tailieunhanh - EGYPTIAN IDEAS OF THE FUTURE LIFE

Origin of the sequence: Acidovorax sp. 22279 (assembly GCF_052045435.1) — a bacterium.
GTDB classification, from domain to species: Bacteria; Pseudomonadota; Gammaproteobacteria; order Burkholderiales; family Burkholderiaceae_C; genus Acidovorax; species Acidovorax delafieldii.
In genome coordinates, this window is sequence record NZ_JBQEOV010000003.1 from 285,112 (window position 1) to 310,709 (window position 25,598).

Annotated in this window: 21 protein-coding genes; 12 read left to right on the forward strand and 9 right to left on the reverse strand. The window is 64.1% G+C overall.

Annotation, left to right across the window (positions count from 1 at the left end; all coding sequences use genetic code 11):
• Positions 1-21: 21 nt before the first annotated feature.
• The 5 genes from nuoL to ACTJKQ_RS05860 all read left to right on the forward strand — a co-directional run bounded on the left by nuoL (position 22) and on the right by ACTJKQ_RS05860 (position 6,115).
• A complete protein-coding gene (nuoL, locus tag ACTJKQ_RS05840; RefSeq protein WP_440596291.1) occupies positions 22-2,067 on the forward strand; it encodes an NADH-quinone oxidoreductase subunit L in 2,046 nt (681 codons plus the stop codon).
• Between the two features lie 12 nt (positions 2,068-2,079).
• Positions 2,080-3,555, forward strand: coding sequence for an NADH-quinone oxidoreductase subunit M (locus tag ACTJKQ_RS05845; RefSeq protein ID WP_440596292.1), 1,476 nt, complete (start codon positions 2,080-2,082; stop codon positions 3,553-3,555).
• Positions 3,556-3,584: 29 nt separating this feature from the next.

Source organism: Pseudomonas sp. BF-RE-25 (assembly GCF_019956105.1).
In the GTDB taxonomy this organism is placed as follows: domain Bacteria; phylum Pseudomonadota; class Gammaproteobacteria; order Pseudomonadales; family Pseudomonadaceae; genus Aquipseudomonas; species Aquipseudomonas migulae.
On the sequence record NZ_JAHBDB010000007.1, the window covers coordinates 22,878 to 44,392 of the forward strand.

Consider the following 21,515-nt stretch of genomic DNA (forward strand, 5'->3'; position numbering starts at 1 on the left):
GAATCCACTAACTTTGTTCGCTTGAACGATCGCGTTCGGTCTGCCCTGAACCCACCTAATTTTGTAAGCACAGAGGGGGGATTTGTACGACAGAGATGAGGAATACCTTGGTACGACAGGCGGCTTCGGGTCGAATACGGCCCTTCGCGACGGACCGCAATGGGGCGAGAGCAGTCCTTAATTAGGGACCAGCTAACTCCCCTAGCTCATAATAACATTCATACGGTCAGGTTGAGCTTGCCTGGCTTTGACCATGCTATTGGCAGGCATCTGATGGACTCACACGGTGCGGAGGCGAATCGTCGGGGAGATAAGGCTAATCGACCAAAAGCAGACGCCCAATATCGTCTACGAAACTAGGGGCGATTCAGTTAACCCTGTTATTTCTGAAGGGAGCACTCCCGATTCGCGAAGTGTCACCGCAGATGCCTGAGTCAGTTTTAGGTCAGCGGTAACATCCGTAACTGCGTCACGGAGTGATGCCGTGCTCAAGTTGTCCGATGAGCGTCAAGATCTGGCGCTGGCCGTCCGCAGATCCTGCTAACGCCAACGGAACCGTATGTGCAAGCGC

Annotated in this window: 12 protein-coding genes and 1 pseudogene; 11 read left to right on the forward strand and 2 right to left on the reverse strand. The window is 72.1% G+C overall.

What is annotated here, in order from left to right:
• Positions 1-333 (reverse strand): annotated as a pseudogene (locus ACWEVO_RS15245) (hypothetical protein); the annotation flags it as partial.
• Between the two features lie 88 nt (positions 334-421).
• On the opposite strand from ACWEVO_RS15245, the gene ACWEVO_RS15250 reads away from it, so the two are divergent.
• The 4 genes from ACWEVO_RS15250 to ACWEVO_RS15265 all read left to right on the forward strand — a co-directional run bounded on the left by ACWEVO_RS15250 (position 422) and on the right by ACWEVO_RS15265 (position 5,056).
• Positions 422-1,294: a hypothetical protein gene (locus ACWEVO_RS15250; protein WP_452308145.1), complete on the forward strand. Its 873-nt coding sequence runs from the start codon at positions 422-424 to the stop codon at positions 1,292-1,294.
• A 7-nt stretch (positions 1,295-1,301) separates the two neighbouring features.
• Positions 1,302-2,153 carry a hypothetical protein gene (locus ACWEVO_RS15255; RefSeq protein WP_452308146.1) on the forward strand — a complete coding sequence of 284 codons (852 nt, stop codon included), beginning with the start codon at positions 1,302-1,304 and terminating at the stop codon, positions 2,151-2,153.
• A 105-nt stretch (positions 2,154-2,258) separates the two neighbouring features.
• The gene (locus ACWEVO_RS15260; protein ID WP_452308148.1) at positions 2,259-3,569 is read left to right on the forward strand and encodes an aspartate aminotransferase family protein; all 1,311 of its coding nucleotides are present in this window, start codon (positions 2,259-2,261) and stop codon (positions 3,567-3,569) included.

The following pages are intended to place before the reader in a handy form an account of the principal ideas and beliefs held by the ancient Egyptians concerning the resurrection and the future life, which is derived wholly from native religious works. The literature of Egypt which deals with these subjects is large and, as was to be expected, the product of different periods which, taken together, cover several thousands of years; and it is exceedingly difficult at times to reconcile the statements and beliefs of a writer of one period with those of a writer of another. . | EGYPTIAN IDEAS OF THE FUTURE LIFE BY E. A. WALLIS BUDGE . . . Keeper of the Egyptian and Assyrian antiquities of the British Museum With eight illustrations Third edition 1908 To Sir John Evans . . S. etc. etc. etc. in grateful remembrance of much friendly help and encouragement CONTENTS. LIST OF ILLUSTRATIONS. Preface I. The belief in God Almighty II. Osiris the god of the resurrection III. The gods of the Egyptians I. The creation II. Isis suckling Horus in the papyrus swamp III. The soul of Osiris and the soul of Rã meeting in Tattu. Rã in the form of a cat cutting off the head of the serpent of IV. The judgment of the dead V. The resurrection and immortality Footnotes darkness IV. The judgment of the dead in the hall of Maãti V. The deceased being led into the presence of Osiris VI. The Sekhet-aaru or Elysian Fields -- 1 From the papyrus of Nebseni 2 From the papyrus of Ani 3 From the papyrus of Anilai PREFACE. The following pages are intended to place before the reader in a handy form an account of the principal ideas and beliefs held by the ancient Egyptians concerning the resurrection and the future life which is derived wholly from native religious works. The literature of Egypt which deals with these subjects is large and as was to be expected the product of different periods which taken together cover several thousands of years and it is exceedingly difficult at times to reconcile the statements and beliefs of a writer of one period with those of a writer of another. Up to the present no systematic account of the doctrine of the resurrection and of the future life has been discovered and there is no reason for hoping that such a thing will ever be found for the Egyptians do not appear to have thought that it was necessary to write a work of the kind. The inherent difficulty of the subject and the natural impossibility that different men living in different places and at different times should think alike on matters which must .

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